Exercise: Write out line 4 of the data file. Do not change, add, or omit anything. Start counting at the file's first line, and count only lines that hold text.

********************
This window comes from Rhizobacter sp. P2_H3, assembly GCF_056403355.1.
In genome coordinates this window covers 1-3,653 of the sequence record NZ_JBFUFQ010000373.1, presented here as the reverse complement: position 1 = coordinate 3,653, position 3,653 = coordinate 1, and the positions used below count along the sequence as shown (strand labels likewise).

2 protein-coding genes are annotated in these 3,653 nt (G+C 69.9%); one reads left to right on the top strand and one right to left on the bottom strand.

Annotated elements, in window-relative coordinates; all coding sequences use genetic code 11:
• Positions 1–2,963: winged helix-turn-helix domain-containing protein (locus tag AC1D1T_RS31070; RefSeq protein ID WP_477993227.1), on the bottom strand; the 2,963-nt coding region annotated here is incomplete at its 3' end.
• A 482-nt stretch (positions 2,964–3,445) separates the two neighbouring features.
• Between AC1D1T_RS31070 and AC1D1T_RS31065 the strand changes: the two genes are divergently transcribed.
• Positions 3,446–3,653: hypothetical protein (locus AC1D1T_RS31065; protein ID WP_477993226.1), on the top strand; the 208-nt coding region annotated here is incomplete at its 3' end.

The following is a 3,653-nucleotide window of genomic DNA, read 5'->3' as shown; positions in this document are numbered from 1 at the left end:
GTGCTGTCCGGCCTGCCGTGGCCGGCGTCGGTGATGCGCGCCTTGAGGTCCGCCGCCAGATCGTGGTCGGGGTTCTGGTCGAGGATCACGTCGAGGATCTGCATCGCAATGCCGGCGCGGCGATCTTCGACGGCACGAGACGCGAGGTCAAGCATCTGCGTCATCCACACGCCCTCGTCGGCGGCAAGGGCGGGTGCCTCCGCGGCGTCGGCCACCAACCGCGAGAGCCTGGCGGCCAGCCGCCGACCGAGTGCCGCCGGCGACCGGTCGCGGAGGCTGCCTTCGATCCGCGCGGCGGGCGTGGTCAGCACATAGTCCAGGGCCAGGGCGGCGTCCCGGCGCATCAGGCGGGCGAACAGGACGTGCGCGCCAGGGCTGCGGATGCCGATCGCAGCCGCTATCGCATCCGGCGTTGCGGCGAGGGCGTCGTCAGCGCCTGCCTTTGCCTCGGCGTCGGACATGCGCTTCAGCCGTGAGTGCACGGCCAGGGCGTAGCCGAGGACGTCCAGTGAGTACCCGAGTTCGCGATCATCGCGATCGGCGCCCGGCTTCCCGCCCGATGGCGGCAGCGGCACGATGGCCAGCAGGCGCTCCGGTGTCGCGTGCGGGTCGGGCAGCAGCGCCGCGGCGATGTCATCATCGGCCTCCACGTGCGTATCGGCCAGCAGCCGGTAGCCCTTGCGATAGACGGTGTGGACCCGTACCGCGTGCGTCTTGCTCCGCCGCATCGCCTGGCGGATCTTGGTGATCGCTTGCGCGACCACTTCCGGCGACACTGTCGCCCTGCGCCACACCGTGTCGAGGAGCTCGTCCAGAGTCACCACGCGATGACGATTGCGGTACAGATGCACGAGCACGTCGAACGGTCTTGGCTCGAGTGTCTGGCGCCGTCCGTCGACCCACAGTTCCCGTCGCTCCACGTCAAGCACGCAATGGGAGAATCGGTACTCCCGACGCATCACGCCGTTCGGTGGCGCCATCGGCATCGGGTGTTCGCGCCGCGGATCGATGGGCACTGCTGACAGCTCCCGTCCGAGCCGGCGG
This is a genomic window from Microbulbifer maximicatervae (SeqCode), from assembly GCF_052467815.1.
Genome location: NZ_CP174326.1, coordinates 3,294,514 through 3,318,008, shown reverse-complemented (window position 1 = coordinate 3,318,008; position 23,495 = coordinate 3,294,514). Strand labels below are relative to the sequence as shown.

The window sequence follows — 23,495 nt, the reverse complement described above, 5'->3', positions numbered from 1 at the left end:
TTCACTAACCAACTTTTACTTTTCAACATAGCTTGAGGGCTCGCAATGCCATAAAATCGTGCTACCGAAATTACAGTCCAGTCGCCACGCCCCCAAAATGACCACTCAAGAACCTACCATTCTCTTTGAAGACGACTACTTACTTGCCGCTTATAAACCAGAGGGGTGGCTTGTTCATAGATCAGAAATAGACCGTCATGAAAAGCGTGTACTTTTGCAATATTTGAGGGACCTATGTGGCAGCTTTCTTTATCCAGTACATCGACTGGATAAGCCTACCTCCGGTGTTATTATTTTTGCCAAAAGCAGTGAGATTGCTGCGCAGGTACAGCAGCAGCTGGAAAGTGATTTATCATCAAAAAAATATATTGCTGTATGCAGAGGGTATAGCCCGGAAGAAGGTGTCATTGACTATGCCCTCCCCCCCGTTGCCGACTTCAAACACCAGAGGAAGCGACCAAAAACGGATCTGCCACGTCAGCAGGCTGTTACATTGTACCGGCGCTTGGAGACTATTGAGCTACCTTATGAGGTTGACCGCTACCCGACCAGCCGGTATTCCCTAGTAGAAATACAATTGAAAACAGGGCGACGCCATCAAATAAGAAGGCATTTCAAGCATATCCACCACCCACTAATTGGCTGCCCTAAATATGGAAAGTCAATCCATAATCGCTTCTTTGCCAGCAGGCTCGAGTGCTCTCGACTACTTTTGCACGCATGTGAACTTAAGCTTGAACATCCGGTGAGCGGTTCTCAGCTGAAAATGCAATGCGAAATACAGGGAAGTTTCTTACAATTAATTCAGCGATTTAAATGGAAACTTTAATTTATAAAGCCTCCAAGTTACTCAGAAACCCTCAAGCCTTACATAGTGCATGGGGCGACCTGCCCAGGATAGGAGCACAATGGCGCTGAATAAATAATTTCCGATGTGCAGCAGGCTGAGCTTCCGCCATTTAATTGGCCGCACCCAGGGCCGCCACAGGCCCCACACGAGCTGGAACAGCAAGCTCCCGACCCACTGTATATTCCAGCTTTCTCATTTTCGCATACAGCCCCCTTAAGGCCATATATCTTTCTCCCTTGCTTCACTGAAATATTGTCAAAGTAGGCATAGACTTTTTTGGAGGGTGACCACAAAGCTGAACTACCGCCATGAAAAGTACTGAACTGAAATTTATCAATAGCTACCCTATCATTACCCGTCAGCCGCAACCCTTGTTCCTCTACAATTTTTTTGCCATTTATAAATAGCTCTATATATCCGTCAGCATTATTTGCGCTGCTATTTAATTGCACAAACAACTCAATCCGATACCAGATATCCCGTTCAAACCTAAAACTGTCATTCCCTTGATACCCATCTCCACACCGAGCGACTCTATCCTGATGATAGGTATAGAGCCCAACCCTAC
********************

Annotated elements, in window-relative coordinates; all coding sequences use genetic code 11: